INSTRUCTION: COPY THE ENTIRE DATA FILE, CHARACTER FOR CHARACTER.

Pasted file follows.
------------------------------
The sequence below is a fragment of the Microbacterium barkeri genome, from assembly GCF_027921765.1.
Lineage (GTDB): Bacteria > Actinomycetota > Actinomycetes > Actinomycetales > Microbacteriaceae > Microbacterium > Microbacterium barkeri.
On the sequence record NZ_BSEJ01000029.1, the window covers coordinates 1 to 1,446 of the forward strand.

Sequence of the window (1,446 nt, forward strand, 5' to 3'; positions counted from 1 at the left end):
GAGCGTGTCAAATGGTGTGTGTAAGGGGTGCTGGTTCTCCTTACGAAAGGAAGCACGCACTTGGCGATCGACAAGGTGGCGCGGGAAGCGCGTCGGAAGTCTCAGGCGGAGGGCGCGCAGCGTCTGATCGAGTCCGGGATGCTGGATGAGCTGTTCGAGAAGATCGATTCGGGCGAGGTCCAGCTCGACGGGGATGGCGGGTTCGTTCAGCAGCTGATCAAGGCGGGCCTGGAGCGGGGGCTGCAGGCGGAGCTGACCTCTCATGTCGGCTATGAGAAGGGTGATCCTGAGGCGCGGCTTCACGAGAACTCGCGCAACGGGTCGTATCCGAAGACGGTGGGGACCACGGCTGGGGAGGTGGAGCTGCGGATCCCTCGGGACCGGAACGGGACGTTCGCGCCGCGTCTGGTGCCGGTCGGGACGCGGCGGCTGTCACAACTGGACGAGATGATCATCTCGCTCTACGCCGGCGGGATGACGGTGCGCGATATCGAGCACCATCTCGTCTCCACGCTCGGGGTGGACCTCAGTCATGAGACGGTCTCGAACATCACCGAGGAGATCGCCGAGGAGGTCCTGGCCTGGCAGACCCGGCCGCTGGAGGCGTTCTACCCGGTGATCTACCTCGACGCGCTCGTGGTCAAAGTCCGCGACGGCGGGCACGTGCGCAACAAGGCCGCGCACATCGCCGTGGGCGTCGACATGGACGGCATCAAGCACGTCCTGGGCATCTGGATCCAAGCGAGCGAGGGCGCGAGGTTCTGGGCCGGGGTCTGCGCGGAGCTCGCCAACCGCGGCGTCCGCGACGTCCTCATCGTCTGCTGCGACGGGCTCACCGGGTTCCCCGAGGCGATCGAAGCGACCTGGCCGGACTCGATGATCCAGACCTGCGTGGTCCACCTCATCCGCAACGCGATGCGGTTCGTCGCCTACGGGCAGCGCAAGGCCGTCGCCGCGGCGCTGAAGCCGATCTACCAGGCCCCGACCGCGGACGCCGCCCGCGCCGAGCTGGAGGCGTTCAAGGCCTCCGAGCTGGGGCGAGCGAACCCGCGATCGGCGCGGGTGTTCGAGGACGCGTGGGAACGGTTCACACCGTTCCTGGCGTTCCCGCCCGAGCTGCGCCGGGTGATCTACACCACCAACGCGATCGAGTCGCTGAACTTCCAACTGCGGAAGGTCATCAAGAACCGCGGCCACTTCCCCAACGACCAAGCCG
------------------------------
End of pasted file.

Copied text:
The sequence below is a fragment of the Microbacterium barkeri genome, from assembly GCF_027921765.1.
Lineage (GTDB): Bacteria > Actinomycetota > Actinomycetes > Actinomycetales > Microbacteriaceae > Microbacterium > Microbacterium barkeri.
On the sequence record NZ_BSEJ01000029.1, the window covers coordinates 1 to 1,446 of the forward strand.

Sequence of the window (1,446 nt, forward strand, 5' to 3'; positions counted from 1 at the left end):
GAGCGTGTCAAATGGTGTGTGTAAGGGGTGCTGGTTCTCCTTACGAAAGGAAGCACGCACTTGGCGATCGACAAGGTGGCGCGGGAAGCGCGTCGGAAGTCTCAGGCGGAGGGCGCGCAGCGTCTGATCGAGTCCGGGATGCTGGATGAGCTGTTCGAGAAGATCGATTCGGGCGAGGTCCAGCTCGACGGGGATGGCGGGTTCGTTCAGCAGCTGATCAAGGCGGGCCTGGAGCGGGGGCTGCAGGCGGAGCTGACCTCTCATGTCGGCTATGAGAAGGGTGATCCTGAGGCGCGGCTTCACGAGAACTCGCGCAACGGGTCGTATCCGAAGACGGTGGGGACCACGGCTGGGGAGGTGGAGCTGCGGATCCCTCGGGACCGGAACGGGACGTTCGCGCCGCGTCTGGTGCCGGTCGGGACGCGGCGGCTGTCACAACTGGACGAGATGATCATCTCGCTCTACGCCGGCGGGATGACGGTGCGCGATATCGAGCACCATCTCGTCTCCACGCTCGGGGTGGACCTCAGTCATGAGACGGTCTCGAACATCACCGAGGAGATCGCCGAGGAGGTCCTGGCCTGGCAGACCCGGCCGCTGGAGGCGTTCTACCCGGTGATCTACCTCGACGCGCTCGTGGTCAAAGTCCGCGACGGCGGGCACGTGCGCAACAAGGCCGCGCACATCGCCGTGGGCGTCGACATGGACGGCATCAAGCACGTCCTGGGCATCTGGATCCAAGCGAGCGAGGGCGCGAGGTTCTGGGCCGGGGTCTGCGCGGAGCTCGCCAACCGCGGCGTCCGCGACGTCCTCATCGTCTGCTGCGACGGGCTCACCGGGTTCCCCGAGGCGATCGAAGCGACCTGGCCGGACTCGATGATCCAGACCTGCGTGGTCCACCTCATCCGCAACGCGATGCGGTTCGTCGCCTACGGGCAGCGCAAGGCCGTCGCCGCGGCGCTGAAGCCGATCTACCAGGCCCCGACCGCGGACGCCGCCCGCGCCGAGCTGGAGGCGTTCAAGGCCTCCGAGCTGGGGCGAGCGAACCCGCGATCGGCGCGGGTGTTCGAGGACGCGTGGGAACGGTTCACACCGTTCCTGGCGTTCCCGCCCGAGCTGCGCCGGGTGATCTACACCACCAACGCGATCGAGTCGCTGAACTTCCAACTGCGGAAGGTCATCAAGAACCGCGGCCACTTCCCCAACGACCAAGCCG